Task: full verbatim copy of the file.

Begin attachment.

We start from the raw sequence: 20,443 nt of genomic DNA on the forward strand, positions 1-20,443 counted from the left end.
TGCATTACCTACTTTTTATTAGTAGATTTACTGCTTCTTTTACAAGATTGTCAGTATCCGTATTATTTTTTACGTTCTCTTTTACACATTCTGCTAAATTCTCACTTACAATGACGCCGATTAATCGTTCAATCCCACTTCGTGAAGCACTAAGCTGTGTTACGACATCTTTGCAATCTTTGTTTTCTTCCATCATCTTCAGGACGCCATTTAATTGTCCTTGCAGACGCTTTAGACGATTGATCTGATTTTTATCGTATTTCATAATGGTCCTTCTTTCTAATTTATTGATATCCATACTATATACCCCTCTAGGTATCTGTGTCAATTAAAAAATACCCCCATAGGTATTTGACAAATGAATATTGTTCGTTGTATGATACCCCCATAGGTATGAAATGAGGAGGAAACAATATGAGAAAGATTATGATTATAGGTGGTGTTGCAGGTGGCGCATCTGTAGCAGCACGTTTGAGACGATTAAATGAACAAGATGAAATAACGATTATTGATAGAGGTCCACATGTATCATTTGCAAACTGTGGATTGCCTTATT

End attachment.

We start from the raw sequence: 20,443 nt of genomic DNA on the forward strand, positions 1-20,443 counted from the left end.
TGCATTACCTACTTTTTATTAGTAGATTTACTGCTTCTTTTACAAGATTGTCAGTATCCGTATTATTTTTTACGTTCTCTTTTACACATTCTGCTAAATTCTCACTTACAATGACGCCGATTAATCGTTCAATCCCACTTCGTGAAGCACTAAGCTGTGTTACGACATCTTTGCAATCTTTGTTTTCTTCCATCATCTTCAGGACGCCATTTAATTGTCCTTGCAGACGCTTTAGACGATTGATCTGATTTTTATCGTATTTCATAATGGTCCTTCTTTCTAATTTATTGATATCCATACTATATACCCCTCTAGGTATCTGTGTCAATTAAAAAATACCCCCATAGGTATTTGACAAATGAATATTGTTCGTTGTATGATACCCCCATAGGTATGAAATGAGGAGGAAACAATATGAGAAAGATTATGATTATAGGTGGTGTTGCAGGTGGCGCATCTGTAGCAGCACGTTTGAGACGATTAAATGAACAAGATGAAATAACGATTATTGATAGAGGTCCACATGTATCATTTGCAAACTGTGGATTGCCTTATT